Batman: Arkham City—First Impressions
The Caped Crusader is back in video game form. But is he worth playing?
October 19, 2011 - 12:32 pm
The Batman universe ought to have been fertile video game ground for years now. It has everything: a righteous yet complicated hero, a solid cast of supporting characters, and probably the best villains of any comic universe. But Batman video games have tended to be forgettable disappointments.
That changed with Rocksteady studio’s Batman: Arkham Asylum. Released in September 2009, Arkham Asylum blew the video gaming world away with its great story, tight yet layered game play, and its crisp, atmospheric visuals. Asylum put Batman in a sprawling, gritty and Gothic world worthy of him, and set him up against the usual villains in a way that was true to the comic books, yet grown-up, fresh and even real. Asylum got the details right from Batman’s gadgetry to the rats and roaches infesting the creepy island sanitarium, and by staying away from the TV cartoons and both the Tim Burton and Christopher Nolan movie versions of the franchise, created its own viable space in the Batman culture. Asylum won game of the year awards and was the first real runaway hit in Batman video gaming.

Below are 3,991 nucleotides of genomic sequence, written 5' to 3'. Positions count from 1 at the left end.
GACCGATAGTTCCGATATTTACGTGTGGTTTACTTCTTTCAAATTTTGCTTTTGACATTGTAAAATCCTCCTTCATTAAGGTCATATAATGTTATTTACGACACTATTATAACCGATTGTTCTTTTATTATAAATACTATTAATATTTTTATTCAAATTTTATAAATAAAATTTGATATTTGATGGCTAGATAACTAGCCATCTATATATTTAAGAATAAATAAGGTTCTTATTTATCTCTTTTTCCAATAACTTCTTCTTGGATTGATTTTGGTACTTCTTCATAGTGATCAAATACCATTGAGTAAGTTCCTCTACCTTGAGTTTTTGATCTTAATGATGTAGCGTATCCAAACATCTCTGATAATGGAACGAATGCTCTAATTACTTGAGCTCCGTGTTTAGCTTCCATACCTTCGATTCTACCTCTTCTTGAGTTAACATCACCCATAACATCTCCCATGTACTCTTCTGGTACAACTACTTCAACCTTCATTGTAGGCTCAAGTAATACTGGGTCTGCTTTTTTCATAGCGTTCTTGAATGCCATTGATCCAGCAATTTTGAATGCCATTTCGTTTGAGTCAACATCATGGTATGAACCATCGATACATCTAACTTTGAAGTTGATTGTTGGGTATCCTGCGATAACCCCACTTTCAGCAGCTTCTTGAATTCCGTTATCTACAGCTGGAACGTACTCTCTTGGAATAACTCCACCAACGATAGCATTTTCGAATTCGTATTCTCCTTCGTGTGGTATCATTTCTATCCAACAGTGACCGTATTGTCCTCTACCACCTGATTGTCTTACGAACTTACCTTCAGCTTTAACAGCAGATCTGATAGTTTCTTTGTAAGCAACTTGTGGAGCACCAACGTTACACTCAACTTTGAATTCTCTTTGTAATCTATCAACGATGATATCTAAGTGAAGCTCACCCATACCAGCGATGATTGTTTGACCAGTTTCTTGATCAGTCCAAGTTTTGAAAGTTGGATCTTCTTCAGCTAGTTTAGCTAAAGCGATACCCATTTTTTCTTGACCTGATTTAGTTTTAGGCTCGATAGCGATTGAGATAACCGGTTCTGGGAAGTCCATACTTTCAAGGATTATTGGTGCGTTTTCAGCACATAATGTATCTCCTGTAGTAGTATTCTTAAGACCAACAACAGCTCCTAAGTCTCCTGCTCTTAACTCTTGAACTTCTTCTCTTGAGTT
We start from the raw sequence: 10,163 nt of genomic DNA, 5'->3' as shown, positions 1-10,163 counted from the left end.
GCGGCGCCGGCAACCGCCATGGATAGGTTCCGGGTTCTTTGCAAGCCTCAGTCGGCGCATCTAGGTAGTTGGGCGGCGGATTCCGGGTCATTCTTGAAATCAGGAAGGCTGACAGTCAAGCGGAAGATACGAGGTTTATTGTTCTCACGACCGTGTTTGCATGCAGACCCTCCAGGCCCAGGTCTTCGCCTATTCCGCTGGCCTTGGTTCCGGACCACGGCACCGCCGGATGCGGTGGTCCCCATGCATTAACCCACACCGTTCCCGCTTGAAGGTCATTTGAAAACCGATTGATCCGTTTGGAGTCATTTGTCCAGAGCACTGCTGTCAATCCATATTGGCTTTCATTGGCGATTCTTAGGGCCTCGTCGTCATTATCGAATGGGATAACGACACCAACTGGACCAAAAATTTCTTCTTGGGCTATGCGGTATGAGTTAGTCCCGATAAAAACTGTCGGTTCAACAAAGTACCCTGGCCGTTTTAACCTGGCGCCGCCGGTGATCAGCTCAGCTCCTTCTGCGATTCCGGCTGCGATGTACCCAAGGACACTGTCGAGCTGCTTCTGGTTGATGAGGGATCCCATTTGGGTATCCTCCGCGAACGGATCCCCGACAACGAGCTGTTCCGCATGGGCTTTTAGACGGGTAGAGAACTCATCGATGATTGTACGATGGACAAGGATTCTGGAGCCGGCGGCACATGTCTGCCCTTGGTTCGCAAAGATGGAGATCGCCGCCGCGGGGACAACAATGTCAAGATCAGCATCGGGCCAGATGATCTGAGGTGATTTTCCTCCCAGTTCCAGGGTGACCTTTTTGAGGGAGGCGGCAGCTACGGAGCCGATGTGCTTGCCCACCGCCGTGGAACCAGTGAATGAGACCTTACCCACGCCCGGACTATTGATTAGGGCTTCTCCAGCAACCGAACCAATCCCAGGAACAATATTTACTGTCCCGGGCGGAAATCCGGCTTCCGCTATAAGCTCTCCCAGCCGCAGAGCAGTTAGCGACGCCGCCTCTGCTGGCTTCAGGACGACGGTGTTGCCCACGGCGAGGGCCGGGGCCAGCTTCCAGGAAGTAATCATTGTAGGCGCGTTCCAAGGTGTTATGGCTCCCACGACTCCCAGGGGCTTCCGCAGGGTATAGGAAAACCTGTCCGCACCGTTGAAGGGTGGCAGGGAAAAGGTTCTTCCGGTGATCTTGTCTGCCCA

Rocksteady’s Batman returned this week to an expectant gaming universe, in a huge new adventure called Batman: Arkham City. Its release has been the equivalent of a big movie opening; one Gamestop near me had an opening night party that included a screening of The Dark Knight, food and giveaways leading up to the midnight hour when discs could go home with gamers. The game’s trailer promised to deliver a massive, open world with you at the center, as Batman. Sign. Me. Up.
As the title implies, in the second episode Batman is no longer confined to an island asylum in Gotham harbor. The mayor of they city has taken Gotham’s villains, the thugs and the insane, walled off a chuck of downtown, and put them there in what amounts to a kind of free range madhouse. As you might imagine, both Bruce Wayne and Batman have a problem with this and decide to investigate. Dr. Hugo Strange presides over the insanity, and opens the game threatening to expose Batman’s deepest secrets.
So there’s your setting: Every major Batman villain lurking or ruling within some part of an ultraviolent, even sadistict, world, called Arkham City. This, as you might have guessed, isn’t really a kid’s game. The grit comes with some coarse language, so parents might want to keep that in mind when evaluating whether to buy the game. It comes with a teen rating for a reason.